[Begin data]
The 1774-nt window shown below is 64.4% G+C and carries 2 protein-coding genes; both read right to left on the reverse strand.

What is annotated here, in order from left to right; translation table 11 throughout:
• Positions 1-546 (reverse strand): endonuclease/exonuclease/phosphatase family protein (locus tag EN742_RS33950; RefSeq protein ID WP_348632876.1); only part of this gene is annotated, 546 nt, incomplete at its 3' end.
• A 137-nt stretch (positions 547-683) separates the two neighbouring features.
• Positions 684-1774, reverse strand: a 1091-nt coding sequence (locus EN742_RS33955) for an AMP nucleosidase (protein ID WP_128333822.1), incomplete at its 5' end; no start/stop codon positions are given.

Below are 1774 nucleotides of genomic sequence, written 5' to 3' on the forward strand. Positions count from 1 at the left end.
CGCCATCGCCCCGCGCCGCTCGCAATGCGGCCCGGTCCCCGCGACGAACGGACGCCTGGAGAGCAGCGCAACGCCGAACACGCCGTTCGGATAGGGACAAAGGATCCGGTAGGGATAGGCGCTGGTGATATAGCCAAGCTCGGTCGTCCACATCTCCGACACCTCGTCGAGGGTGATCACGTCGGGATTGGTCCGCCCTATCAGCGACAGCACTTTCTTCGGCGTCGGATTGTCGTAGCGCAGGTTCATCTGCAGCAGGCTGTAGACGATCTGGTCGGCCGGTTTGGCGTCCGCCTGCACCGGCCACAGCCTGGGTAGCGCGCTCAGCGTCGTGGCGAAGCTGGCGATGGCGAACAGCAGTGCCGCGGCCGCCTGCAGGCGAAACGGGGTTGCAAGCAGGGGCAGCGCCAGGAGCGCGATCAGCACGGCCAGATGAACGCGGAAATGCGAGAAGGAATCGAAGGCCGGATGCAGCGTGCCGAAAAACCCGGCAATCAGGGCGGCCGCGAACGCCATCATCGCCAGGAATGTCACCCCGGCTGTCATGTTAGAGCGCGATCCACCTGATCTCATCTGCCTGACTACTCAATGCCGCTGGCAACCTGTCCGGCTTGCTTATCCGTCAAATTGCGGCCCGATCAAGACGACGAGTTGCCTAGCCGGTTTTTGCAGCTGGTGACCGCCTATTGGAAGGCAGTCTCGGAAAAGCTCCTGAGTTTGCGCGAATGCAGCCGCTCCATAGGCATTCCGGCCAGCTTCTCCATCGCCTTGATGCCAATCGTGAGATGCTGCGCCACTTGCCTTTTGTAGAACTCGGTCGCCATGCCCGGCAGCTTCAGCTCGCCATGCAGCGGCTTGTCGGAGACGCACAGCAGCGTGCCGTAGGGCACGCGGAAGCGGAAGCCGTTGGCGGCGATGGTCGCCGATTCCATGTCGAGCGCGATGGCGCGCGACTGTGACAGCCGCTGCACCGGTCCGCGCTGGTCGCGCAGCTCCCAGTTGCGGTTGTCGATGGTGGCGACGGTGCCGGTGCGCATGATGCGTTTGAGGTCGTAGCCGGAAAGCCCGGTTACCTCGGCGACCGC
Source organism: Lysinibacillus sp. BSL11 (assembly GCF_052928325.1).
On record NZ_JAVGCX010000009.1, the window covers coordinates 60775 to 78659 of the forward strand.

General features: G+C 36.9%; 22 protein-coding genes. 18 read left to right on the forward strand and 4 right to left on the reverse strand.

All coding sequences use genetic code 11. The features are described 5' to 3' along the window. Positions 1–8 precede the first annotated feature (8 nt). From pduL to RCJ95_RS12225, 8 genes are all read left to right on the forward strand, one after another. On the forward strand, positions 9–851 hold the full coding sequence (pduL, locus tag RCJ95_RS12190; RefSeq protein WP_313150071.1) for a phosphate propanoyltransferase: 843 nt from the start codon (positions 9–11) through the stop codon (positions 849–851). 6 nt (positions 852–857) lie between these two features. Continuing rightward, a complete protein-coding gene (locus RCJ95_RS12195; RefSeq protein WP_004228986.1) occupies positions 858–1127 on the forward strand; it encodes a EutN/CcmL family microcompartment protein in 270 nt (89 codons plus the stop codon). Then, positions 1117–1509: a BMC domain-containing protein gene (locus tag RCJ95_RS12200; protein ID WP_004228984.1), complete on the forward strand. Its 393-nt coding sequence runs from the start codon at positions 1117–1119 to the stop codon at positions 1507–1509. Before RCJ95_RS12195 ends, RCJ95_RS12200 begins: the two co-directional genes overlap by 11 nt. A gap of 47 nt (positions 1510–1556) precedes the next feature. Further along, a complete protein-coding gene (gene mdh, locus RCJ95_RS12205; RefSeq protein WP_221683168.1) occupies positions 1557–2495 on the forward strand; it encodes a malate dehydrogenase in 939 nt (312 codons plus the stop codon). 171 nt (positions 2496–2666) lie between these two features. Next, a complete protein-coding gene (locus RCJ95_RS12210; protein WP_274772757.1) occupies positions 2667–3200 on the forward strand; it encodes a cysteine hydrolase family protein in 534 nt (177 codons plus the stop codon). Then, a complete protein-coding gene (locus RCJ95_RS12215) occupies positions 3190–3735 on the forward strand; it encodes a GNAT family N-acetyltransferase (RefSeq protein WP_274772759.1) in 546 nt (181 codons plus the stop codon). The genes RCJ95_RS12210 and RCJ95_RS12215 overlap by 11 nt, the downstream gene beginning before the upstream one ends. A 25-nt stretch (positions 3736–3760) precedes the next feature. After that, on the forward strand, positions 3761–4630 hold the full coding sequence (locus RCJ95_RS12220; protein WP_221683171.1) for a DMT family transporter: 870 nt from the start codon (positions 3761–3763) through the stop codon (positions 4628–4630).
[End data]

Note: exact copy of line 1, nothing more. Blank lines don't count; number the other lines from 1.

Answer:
The 1774-nt window shown below is 64.4% G+C and carries 2 protein-coding genes; both read right to left on the reverse strand.